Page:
Seoul contains 11 of the world's 12 largest Christian congregations. A number of South Korean Christians, including David Yonggi Cho, senior pastor of Yoido Full Gospel Church, have attained worldwide prominence. Aaron Tan, director of the Hong Kong architectural firm called Research Architecture Design, described the night scene of Seoul as "full of glowing Christian crosses".
Growth of Christianity
Appeal in the North
Christianity, especially Protestantism, had a special appeal to Koreans in the North. Between 1440 and 1560, there were migrations to the northern provinces designed to strengthen the border. This created a society of mixed backgrounds without an aristocracy and without long-standing religious institutions. However, it did have a strong and ambitious merchant class, as well as a strong military tradition. Local elites gained administrative positions and adopted Confucian literati lifestyles but were still unable to attain high-level positions. During Japanese colonial rule, the north became the more industrial region of Korea. The area was highly receptive to Protestant missionaries, who brought Western knowledge, hospitals, schools, and a window to the wider world. The middle-class elites sent their sons to the Protestant schools and in turn the sons became strong nationalists who saw the United States as the rallying point in opposition to Japanese colonial imperialism. In a reversal with the south, the north then produced many influential figures in Korean history. After 1945, most of the Christians fled to South Korea in pursuit of religious freedom.
Matteo Ricci's books provoked academic controversy when Yi Gwang-jeong brought them into Korea, and academics remained critical for many years. Early in the 17th century, Yi Su-gwang, a court scholar, and Yu Mong-in, a cabinet minister, wrote highly critical commentaries on Ricci's works, and over the next two centuries academic criticism of Christian beliefs continued. Some scholars, however, were more sympathetic to Christianity. Members of the Silhak (실학; "practical learning") school believed in social structure based on merit rather than birth (see class discrimination), and were therefore often opposed by the mainstream academic establishment.
Silhak scholars saw Christianity as an ideological basis for their beliefs and were therefore attracted to what they saw as the egalitarian values of Christianity. When Christianity was finally established in Korea, there was already a substantial body of educated opinion sympathetic to it, which was crucial to the spread of the Catholic faith in the 1790s. An 1801 study indicated that 55% of all Catholics had family ties to the Silhak school.
As a result of the influence of the Silhak school, Christianity in Korea began as an indigenous lay movement rather than being imposed by a foreign missionaries. The first Catholic prayer-house was founded in 1784 at Seoul by Yi Seung-hun, a diplomat who had been baptized in Beijing. In 1786, Yi proceeded to establish a hierarchy of lay-priests. Although the Vatican ruled in 1789 that the appointment of lay-priests violated Canon law, Christianity was introduced into Korea by indigenous lay-workers, not by foreign prelates. Since Christianity began as largely a grassroots effort in Korea, it spread more quickly through the population than it would if it had originated with outsiders with no initial popular support.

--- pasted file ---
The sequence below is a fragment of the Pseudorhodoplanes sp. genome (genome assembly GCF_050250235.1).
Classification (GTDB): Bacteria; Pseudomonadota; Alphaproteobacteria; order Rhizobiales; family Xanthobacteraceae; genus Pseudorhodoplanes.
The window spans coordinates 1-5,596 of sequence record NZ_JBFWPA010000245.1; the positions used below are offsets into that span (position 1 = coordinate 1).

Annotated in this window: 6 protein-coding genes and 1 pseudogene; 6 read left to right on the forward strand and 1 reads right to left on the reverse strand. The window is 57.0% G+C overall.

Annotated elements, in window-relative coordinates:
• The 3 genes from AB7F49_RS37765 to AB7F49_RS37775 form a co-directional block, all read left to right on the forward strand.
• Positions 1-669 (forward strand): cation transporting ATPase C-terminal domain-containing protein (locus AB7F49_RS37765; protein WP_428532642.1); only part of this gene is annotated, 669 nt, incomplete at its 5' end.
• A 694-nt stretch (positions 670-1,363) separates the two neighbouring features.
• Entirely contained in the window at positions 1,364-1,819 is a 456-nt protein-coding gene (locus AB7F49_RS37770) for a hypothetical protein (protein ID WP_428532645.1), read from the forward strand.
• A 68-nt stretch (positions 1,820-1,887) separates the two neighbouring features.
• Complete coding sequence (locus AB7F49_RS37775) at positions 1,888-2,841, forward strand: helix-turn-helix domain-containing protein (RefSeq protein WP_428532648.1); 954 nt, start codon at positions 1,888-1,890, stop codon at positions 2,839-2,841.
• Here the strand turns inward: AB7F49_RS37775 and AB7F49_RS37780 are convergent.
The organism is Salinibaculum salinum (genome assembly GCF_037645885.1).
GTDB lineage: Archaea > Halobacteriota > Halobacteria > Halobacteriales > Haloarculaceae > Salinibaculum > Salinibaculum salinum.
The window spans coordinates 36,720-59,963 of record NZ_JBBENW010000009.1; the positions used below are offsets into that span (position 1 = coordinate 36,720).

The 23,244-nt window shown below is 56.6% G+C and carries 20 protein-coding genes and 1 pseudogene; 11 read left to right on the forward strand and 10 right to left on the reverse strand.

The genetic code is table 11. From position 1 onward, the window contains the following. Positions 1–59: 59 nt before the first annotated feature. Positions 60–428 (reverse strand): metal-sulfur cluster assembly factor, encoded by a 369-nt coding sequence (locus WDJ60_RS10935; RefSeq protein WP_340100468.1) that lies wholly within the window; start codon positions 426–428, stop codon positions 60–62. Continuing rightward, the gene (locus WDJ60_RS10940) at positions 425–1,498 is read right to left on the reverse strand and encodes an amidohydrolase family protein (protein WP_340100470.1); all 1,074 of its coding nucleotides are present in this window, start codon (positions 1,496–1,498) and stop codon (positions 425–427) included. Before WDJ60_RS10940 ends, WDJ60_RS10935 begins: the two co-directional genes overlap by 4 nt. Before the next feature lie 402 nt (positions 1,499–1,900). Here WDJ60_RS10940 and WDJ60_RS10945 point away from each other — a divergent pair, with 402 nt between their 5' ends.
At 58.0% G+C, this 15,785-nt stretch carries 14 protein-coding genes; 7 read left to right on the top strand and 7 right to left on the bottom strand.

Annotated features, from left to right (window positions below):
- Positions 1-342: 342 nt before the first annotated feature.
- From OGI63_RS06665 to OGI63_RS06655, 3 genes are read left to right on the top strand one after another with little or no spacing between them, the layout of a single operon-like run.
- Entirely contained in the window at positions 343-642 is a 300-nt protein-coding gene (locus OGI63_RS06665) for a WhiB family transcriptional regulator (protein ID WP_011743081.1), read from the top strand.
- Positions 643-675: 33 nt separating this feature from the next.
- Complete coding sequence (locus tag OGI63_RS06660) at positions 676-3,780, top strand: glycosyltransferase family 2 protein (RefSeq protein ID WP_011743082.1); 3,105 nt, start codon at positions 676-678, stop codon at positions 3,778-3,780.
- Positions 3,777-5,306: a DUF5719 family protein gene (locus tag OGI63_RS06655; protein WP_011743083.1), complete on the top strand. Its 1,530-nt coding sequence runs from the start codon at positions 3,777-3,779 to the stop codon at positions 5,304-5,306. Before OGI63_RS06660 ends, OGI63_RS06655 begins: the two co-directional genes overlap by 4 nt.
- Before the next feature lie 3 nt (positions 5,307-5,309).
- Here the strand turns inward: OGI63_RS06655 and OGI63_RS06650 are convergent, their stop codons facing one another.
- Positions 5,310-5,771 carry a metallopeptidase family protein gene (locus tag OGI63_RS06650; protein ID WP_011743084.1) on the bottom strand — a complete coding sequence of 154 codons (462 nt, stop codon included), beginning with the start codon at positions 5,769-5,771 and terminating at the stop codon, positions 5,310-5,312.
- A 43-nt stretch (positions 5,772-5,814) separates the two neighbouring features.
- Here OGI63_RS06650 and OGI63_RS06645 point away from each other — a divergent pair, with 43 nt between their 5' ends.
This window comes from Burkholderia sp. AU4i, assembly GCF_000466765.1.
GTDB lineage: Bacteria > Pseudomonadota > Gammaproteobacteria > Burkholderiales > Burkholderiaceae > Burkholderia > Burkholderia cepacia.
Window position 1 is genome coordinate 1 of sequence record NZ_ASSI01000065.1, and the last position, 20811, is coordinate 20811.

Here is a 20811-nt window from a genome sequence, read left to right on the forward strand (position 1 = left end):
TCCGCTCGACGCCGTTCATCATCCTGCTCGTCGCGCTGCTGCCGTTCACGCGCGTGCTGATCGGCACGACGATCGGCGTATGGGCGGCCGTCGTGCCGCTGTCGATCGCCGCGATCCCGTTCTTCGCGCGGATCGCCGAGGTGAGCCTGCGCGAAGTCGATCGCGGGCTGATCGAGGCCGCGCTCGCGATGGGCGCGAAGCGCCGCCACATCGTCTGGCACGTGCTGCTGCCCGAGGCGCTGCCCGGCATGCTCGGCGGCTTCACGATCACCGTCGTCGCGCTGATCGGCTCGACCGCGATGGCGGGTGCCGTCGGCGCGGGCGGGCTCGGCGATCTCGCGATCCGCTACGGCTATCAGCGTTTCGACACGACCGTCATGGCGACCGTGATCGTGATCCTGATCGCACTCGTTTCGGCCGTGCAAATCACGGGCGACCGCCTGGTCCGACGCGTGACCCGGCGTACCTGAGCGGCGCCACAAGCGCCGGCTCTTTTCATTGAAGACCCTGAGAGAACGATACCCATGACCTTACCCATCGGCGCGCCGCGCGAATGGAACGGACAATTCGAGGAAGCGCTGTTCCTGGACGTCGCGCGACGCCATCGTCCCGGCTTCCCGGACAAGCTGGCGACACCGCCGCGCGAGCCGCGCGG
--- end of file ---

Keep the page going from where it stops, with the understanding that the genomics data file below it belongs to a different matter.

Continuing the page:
Hangul, literacy and education
Hangul, a phonemic Korean alphabet invented around 1446 by scholars in the court of Sejong the Great, was used little for several centuries because of the perceived cultural superiority of Classical Chinese (a position similar to that of Latin in Europe). However, the Catholic Church became the first Korean organization to officially adopt Hangul as its primary script, and Bishop Siméon-François Berneux mandated that all Catholic children be taught to read it. Christian literature printed for use in Korea, including that used by the network of schools established by Christian missionaries, mostly used the Korean language and the easily learned Hangul script. This combination of factors resulted in a rise in the overall literacy rate, and enabled Christian teachings to spread beyond the elite, who mostly used Chinese. As early as the 1780s, portions of the Gospels appeared in Hangul; doctrinal books such as the "Jugyo Yoji" (주교요지) appeared in the 1790s and a Catholic hymnal was printed around 1800.
John Ross, a Scottish Presbyterian missionary based in Shenyang, completed his translation of the Bible into Korean in 1887 and Protestant leaders began a mass-circulation effort. In addition, they established the first modern educational institutions in Korea. The Methodist Paichai School for boys was founded in 1885, and the Methodist Ewha School for girls (later to become Ewha Womans University) followed in 1886. These, and similar schools established soon afterwards, helped the expansion of Protestantism among the common people, and Protestants surpassed Catholics as the largest Christian group in Korea. Female literacy rose sharply, since women had previously been excluded from the educational system.
Christianity under Japanese occupation, 1910-1945